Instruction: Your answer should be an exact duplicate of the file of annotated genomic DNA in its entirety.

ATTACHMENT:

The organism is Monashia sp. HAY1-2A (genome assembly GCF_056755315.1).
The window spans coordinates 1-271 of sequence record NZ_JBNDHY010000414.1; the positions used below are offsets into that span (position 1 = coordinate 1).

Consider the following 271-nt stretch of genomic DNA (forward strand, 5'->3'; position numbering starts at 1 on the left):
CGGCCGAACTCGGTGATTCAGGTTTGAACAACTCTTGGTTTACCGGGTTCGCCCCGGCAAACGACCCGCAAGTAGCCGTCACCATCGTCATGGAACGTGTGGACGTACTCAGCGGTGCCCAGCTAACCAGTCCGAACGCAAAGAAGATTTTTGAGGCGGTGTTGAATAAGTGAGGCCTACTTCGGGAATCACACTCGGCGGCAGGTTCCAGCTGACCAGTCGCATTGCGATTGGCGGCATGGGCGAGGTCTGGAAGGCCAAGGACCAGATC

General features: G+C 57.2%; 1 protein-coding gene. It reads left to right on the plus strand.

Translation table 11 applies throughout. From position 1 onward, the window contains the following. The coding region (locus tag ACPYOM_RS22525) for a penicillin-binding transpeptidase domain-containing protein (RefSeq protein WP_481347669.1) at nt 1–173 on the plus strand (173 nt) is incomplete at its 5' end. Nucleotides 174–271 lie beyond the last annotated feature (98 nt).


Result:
The organism is Monashia sp. HAY1-2A (genome assembly GCF_056755315.1).
The window spans coordinates 1-271 of sequence record NZ_JBNDHY010000414.1; the positions used below are offsets into that span (position 1 = coordinate 1).

Consider the following 271-nt stretch of genomic DNA (forward strand, 5'->3'; position numbering starts at 1 on the left):
CGGCCGAACTCGGTGATTCAGGTTTGAACAACTCTTGGTTTACCGGGTTCGCCCCGGCAAACGACCCGCAAGTAGCCGTCACCATCGTCATGGAACGTGTGGACGTACTCAGCGGTGCCCAGCTAACCAGTCCGAACGCAAAGAAGATTTTTGAGGCGGTGTTGAATAAGTGAGGCCTACTTCGGGAATCACACTCGGCGGCAGGTTCCAGCTGACCAGTCGCATTGCGATTGGCGGCATGGGCGAGGTCTGGAAGGCCAAGGACCAGATC

General features: G+C 57.2%; 1 protein-coding gene. It reads left to right on the plus strand.

Translation table 11 applies throughout. From position 1 onward, the window contains the following. The coding region (locus tag ACPYOM_RS22525) for a penicillin-binding transpeptidase domain-containing protein (RefSeq protein WP_481347669.1) at nt 1–173 on the plus strand (173 nt) is incomplete at its 5' end. Nucleotides 174–271 lie beyond the last annotated feature (98 nt).